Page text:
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Dio Cassius, Epitome of Book 65

Mucianus made a great number of remarkable statements to Vespasian against the Stoics, asserting, for instance, that they are full of empty boasting, and that if one of them lets his beard grow long, elevates his eyebrows, wears his coarse brown mantle thrown back over his shoulder and goes barefooted, he straightway lays claim to wisdom, bravery and righteousness, and gives himself great airs, even though he may not know either his letters or how to swim, as the saying goes. They look down upon everybody and call a man of good family a mollycoddle, the low-born slender-witted, a handsome person licentious, an ugly person a simpleton, the rich man greedy, and the poor man servile.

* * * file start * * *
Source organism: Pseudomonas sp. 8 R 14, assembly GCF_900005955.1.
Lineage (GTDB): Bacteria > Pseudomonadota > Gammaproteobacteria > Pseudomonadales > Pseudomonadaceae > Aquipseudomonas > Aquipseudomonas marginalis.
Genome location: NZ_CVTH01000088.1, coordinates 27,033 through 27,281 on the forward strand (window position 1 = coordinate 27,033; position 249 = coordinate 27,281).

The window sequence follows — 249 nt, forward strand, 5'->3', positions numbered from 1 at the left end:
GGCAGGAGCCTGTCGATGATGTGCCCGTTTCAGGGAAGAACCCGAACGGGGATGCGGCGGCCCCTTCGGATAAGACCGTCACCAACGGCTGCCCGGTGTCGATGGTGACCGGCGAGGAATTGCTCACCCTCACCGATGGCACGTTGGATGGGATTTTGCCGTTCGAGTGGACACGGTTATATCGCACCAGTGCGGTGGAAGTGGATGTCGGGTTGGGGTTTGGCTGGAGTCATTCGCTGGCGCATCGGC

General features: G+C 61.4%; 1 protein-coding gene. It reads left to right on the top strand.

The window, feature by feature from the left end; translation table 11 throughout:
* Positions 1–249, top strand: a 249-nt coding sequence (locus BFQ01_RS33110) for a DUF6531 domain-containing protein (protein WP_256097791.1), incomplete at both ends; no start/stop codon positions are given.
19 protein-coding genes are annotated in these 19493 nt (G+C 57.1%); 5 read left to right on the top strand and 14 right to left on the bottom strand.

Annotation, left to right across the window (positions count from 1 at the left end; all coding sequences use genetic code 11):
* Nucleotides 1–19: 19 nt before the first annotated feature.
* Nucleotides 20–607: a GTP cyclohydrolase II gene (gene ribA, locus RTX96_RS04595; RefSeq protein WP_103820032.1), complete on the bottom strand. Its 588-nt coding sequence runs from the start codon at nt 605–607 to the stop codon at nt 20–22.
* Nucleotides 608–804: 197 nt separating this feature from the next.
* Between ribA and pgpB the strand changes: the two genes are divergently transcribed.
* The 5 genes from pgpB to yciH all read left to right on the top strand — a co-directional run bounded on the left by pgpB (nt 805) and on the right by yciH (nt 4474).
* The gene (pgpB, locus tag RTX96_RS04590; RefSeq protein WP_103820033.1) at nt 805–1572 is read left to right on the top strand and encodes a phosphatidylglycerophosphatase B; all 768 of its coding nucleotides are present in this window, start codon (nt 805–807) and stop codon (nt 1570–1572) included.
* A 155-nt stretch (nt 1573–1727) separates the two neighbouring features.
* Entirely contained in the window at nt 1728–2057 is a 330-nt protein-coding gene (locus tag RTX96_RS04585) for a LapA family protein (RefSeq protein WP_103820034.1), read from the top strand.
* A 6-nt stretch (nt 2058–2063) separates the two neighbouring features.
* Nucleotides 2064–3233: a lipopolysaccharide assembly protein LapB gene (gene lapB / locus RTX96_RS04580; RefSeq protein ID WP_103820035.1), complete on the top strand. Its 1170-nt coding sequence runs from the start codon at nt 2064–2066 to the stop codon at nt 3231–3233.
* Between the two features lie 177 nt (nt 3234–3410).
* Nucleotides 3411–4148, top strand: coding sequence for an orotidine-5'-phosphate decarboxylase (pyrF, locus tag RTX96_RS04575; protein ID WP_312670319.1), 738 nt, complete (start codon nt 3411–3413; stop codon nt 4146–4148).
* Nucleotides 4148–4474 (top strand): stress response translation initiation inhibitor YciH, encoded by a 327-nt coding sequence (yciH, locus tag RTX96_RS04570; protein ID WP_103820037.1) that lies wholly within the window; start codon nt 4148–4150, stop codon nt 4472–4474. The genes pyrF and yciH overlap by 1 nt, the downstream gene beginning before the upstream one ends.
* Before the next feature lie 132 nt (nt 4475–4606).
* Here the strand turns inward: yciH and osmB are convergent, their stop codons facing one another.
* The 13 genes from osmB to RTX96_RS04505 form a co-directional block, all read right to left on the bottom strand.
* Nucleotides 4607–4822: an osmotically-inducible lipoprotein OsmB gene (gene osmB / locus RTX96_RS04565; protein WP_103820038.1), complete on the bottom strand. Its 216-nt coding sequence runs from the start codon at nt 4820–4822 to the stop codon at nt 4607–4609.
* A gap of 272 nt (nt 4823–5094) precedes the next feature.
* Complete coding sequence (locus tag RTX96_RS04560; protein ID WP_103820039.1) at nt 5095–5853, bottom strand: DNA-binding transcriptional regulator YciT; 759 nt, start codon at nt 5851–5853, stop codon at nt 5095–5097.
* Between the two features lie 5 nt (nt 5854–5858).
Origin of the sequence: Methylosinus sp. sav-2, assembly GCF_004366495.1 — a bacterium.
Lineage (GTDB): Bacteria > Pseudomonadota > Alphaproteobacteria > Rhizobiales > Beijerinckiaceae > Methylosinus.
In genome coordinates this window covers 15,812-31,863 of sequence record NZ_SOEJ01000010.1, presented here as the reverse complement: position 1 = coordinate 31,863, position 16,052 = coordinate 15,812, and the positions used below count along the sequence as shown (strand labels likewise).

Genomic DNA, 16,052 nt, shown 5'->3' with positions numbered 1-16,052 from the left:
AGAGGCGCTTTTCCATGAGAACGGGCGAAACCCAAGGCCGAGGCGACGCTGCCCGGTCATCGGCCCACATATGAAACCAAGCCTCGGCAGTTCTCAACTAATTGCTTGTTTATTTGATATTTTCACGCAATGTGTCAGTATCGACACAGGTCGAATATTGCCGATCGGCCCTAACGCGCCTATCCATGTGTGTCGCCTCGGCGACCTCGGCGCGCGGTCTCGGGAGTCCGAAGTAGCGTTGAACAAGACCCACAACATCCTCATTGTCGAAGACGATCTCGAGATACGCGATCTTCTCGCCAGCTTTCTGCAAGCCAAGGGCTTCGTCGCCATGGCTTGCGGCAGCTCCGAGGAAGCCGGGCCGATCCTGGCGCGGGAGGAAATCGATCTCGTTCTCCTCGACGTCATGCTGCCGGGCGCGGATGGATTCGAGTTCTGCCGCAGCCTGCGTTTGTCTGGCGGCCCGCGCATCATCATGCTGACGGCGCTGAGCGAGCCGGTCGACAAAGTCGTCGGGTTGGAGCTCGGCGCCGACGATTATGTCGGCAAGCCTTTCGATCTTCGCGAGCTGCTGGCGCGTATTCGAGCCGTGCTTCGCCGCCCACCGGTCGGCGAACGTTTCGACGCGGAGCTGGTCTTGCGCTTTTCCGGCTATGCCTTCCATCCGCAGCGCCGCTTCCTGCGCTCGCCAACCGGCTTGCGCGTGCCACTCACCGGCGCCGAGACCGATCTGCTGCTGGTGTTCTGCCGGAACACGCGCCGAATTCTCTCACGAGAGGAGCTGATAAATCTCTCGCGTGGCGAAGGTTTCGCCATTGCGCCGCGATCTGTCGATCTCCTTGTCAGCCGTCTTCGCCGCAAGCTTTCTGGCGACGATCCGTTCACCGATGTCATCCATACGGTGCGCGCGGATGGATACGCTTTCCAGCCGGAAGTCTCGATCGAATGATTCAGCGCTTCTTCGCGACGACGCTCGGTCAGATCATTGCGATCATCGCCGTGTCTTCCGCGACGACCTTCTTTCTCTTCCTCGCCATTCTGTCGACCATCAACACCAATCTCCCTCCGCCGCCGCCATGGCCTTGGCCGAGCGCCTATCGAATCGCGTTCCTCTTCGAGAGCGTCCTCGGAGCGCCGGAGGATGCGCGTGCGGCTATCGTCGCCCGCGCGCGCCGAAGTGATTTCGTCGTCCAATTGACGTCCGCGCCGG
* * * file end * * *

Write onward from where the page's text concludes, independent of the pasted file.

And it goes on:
And Vespasian immediately expelled from Rome all the philosophers except Musonius; Demetrius and Hostilianus he even deported to islands. Hostilianus, though he decidedly would not desist when he was told about the sentence of exile (he happened to be conversing with somebody), but merely inveighed all the more strongly against monarchy, nevertheless straightway withdrew. Demetrius, on the contrary, would not yield even then, and Vespasian commanded that this message should be given to him: “You are doing everything to force me to kill you, but I do not slay a barking dog.”

cynics/hostilianus.txt · Last modified: 2014/01/14 23:20 (external edit)